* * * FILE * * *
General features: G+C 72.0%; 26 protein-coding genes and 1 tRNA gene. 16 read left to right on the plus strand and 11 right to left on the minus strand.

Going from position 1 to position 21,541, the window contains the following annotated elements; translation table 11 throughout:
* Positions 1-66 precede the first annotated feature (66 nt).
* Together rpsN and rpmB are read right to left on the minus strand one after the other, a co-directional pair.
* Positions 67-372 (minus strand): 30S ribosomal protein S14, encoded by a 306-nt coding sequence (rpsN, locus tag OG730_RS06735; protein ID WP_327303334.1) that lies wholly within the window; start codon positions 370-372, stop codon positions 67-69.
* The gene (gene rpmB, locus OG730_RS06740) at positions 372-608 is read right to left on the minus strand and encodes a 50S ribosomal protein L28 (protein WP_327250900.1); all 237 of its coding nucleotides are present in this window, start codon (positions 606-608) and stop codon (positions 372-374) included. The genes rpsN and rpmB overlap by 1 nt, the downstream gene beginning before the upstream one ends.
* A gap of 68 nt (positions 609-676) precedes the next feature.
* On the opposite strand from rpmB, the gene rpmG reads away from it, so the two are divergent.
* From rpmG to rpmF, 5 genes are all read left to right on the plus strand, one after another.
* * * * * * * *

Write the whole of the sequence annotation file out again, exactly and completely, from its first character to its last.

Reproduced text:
General features: G+C 72.0%; 26 protein-coding genes and 1 tRNA gene. 16 read left to right on the plus strand and 11 right to left on the minus strand.

Going from position 1 to position 21,541, the window contains the following annotated elements; translation table 11 throughout:
* Positions 1-66 precede the first annotated feature (66 nt).
* Together rpsN and rpmB are read right to left on the minus strand one after the other, a co-directional pair.
* Positions 67-372 (minus strand): 30S ribosomal protein S14, encoded by a 306-nt coding sequence (rpsN, locus tag OG730_RS06735; protein ID WP_327303334.1) that lies wholly within the window; start codon positions 370-372, stop codon positions 67-69.
* The gene (gene rpmB, locus OG730_RS06740) at positions 372-608 is read right to left on the minus strand and encodes a 50S ribosomal protein L28 (protein WP_327250900.1); all 237 of its coding nucleotides are present in this window, start codon (positions 606-608) and stop codon (positions 372-374) included. The genes rpsN and rpmB overlap by 1 nt, the downstream gene beginning before the upstream one ends.
* A gap of 68 nt (positions 609-676) precedes the next feature.
* On the opposite strand from rpmB, the gene rpmG reads away from it, so the two are divergent.
* From rpmG to rpmF, 5 genes are all read left to right on the plus strand, one after another.